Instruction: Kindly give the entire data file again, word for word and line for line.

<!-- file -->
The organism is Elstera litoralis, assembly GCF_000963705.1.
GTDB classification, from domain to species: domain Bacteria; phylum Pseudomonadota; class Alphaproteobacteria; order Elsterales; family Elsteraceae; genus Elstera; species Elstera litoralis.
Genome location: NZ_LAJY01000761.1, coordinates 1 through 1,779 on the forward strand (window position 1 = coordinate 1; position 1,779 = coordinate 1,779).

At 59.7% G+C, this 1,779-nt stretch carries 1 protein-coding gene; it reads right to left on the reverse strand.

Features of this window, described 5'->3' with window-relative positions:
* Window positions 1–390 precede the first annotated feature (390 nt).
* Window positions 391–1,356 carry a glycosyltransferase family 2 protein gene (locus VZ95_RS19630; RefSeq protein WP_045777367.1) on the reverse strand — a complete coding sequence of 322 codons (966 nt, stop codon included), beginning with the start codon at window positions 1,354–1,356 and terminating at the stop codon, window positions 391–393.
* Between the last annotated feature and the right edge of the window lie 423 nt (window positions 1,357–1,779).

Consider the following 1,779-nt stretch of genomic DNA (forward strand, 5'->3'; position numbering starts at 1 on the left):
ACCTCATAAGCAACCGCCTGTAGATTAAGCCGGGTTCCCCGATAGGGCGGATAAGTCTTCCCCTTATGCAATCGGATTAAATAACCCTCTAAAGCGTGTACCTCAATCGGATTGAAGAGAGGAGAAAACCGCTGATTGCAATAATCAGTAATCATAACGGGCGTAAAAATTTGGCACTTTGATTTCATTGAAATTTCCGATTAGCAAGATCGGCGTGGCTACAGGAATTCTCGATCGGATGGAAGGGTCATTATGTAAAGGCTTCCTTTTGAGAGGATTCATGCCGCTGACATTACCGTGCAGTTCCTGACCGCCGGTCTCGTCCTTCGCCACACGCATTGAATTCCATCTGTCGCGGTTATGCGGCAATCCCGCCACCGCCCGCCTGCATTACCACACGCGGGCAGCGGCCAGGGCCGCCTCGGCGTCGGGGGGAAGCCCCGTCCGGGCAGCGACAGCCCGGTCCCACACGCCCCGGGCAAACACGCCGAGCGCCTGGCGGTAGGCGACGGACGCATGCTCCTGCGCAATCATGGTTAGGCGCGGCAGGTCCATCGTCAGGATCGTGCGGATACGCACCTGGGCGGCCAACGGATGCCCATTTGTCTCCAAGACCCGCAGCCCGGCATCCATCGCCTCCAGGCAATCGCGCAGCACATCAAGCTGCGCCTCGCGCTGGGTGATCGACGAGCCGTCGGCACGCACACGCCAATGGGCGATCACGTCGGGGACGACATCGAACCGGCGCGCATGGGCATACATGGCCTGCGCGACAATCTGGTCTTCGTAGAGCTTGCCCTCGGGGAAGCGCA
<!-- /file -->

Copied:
The organism is Elstera litoralis, assembly GCF_000963705.1.
GTDB classification, from domain to species: domain Bacteria; phylum Pseudomonadota; class Alphaproteobacteria; order Elsterales; family Elsteraceae; genus Elstera; species Elstera litoralis.
Genome location: NZ_LAJY01000761.1, coordinates 1 through 1,779 on the forward strand (window position 1 = coordinate 1; position 1,779 = coordinate 1,779).

At 59.7% G+C, this 1,779-nt stretch carries 1 protein-coding gene; it reads right to left on the reverse strand.

Features of this window, described 5'->3' with window-relative positions:
* Window positions 1–390 precede the first annotated feature (390 nt).
* Window positions 391–1,356 carry a glycosyltransferase family 2 protein gene (locus VZ95_RS19630; RefSeq protein WP_045777367.1) on the reverse strand — a complete coding sequence of 322 codons (966 nt, stop codon included), beginning with the start codon at window positions 1,354–1,356 and terminating at the stop codon, window positions 391–393.
* Between the last annotated feature and the right edge of the window lie 423 nt (window positions 1,357–1,779).

Consider the following 1,779-nt stretch of genomic DNA (forward strand, 5'->3'; position numbering starts at 1 on the left):
ACCTCATAAGCAACCGCCTGTAGATTAAGCCGGGTTCCCCGATAGGGCGGATAAGTCTTCCCCTTATGCAATCGGATTAAATAACCCTCTAAAGCGTGTACCTCAATCGGATTGAAGAGAGGAGAAAACCGCTGATTGCAATAATCAGTAATCATAACGGGCGTAAAAATTTGGCACTTTGATTTCATTGAAATTTCCGATTAGCAAGATCGGCGTGGCTACAGGAATTCTCGATCGGATGGAAGGGTCATTATGTAAAGGCTTCCTTTTGAGAGGATTCATGCCGCTGACATTACCGTGCAGTTCCTGACCGCCGGTCTCGTCCTTCGCCACACGCATTGAATTCCATCTGTCGCGGTTATGCGGCAATCCCGCCACCGCCCGCCTGCATTACCACACGCGGGCAGCGGCCAGGGCCGCCTCGGCGTCGGGGGGAAGCCCCGTCCGGGCAGCGACAGCCCGGTCCCACACGCCCCGGGCAAACACGCCGAGCGCCTGGCGGTAGGCGACGGACGCATGCTCCTGCGCAATCATGGTTAGGCGCGGCAGGTCCATCGTCAGGATCGTGCGGATACGCACCTGGGCGGCCAACGGATGCCCATTTGTCTCCAAGACCCGCAGCCCGGCATCCATCGCCTCCAGGCAATCGCGCAGCACATCAAGCTGCGCCTCGCGCTGGGTGATCGACGAGCCGTCGGCACGCACACGCCAATGGGCGATCACGTCGGGGACGACATCGAACCGGCGCGCATGGGCATACATGGCCTGCGCGACAATCTGGTCTTCGTAGAGCTTGCCCTCGGGGAAGCGCA